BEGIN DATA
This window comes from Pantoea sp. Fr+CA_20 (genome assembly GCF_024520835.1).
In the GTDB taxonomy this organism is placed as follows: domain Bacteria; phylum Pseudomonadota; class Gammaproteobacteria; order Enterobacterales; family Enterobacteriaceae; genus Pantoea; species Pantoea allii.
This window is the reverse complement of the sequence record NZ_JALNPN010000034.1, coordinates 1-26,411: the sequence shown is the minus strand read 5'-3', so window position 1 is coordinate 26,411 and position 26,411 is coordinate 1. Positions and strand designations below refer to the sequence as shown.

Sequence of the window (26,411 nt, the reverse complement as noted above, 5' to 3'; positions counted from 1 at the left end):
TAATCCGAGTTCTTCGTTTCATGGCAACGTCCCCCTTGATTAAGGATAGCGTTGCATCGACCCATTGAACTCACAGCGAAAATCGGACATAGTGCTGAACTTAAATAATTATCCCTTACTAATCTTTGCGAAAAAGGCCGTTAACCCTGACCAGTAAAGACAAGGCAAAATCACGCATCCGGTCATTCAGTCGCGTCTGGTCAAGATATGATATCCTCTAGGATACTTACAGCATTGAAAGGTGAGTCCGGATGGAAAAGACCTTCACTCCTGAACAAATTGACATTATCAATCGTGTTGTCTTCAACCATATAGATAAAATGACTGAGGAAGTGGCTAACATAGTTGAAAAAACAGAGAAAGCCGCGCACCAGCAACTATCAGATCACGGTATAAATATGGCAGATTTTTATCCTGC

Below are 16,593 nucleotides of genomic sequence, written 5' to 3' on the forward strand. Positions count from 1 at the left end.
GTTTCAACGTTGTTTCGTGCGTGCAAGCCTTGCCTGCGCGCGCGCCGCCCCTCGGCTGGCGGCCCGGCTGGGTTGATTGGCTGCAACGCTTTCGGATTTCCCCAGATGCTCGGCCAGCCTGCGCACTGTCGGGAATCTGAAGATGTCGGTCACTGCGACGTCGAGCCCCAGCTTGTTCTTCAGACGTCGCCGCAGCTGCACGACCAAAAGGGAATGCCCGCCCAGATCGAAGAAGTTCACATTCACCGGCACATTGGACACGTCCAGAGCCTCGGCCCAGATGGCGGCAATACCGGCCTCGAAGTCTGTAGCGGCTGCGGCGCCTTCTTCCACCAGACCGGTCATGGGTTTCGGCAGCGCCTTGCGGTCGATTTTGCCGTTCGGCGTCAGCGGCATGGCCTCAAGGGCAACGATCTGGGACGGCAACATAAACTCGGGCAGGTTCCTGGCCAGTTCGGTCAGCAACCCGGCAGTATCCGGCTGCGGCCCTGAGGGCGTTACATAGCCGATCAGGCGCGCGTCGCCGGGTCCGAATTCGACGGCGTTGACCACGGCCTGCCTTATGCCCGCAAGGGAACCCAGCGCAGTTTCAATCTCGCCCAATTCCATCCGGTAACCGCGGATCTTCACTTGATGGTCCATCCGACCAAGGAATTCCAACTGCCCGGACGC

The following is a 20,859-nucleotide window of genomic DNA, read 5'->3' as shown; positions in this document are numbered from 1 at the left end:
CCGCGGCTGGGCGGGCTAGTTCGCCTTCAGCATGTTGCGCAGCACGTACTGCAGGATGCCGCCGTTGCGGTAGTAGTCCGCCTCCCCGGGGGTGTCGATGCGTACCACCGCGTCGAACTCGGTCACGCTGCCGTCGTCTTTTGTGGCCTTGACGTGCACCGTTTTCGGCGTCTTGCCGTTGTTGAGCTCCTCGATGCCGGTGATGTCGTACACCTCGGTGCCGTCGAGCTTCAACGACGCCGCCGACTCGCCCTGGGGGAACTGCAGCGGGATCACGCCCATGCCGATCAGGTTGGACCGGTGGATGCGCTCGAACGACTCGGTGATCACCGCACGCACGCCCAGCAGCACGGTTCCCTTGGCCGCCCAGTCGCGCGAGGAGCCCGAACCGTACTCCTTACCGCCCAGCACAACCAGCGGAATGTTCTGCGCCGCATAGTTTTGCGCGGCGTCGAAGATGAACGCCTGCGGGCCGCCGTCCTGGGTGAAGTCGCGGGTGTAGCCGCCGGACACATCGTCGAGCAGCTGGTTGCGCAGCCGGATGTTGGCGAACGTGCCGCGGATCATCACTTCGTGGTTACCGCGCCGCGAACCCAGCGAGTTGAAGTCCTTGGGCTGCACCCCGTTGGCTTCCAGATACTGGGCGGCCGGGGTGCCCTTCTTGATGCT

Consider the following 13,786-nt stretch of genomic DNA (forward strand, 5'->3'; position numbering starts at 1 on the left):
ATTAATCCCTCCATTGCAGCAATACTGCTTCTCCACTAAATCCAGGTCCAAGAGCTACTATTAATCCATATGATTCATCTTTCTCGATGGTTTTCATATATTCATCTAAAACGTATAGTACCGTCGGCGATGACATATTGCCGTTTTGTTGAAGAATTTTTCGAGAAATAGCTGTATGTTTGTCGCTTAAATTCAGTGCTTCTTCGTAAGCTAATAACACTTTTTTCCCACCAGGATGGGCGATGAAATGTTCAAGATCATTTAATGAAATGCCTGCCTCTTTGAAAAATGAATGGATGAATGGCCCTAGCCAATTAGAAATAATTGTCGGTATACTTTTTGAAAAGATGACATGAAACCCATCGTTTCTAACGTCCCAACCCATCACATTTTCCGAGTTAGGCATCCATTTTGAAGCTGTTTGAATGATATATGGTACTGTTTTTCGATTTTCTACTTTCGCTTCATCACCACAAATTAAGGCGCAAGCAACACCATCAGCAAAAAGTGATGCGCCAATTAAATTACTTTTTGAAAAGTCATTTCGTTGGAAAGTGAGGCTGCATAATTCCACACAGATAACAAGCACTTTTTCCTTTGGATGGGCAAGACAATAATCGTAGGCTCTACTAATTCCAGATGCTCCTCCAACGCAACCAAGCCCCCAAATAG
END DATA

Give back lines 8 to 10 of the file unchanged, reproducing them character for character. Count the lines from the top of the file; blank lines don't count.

The following is a 20,859-nucleotide window of genomic DNA, read 5'->3' as shown; positions in this document are numbered from 1 at the left end:
CCGCGGCTGGGCGGGCTAGTTCGCCTTCAGCATGTTGCGCAGCACGTACTGCAGGATGCCGCCGTTGCGGTAGTAGTCCGCCTCCCCGGGGGTGTCGATGCGTACCACCGCGTCGAACTCGGTCACGCTGCCGTCGTCTTTTGTGGCCTTGACGTGCACCGTTTTCGGCGTCTTGCCGTTGTTGAGCTCCTCGATGCCGGTGATGTCGTACACCTCGGTGCCGTCGAGCTTCAACGACGCCGCCGACTCGCCCTGGGGGAACTGCAGCGGGATCACGCCCATGCCGATCAGGTTGGACCGGTGGATGCGCTCGAACGACTCGGTGATCACCGCACGCACGCCCAGCAGCACGGTTCCCTTGGCCGCCCAGTCGCGCGAGGAGCCCGAACCGTACTCCTTACCGCCCAGCACAACCAGCGGAATGTTCTGCGCCGCATAGTTTTGCGCGGCGTCGAAGATGAACGCCTGCGGGCCGCCGTCCTGGGTGAAGTCGCGGGTGTAGCCGCCGGACACATCGTCGAGCAGCTGGTTGCGCAGCCGGATGTTGGCGAACGTGCCGCGGATCATCACTTCGTGGTTACCGCGCCGCGAACCCAGCGAGTTGAAGTCCTTGGGCTGCACCCCGTTGGCTTCCAGATACTGGGCGGCCGGGGTGCCCTTCTTGATGCT

Consider the following 13,786-nt stretch of genomic DNA (forward strand, 5'->3'; position numbering starts at 1 on the left):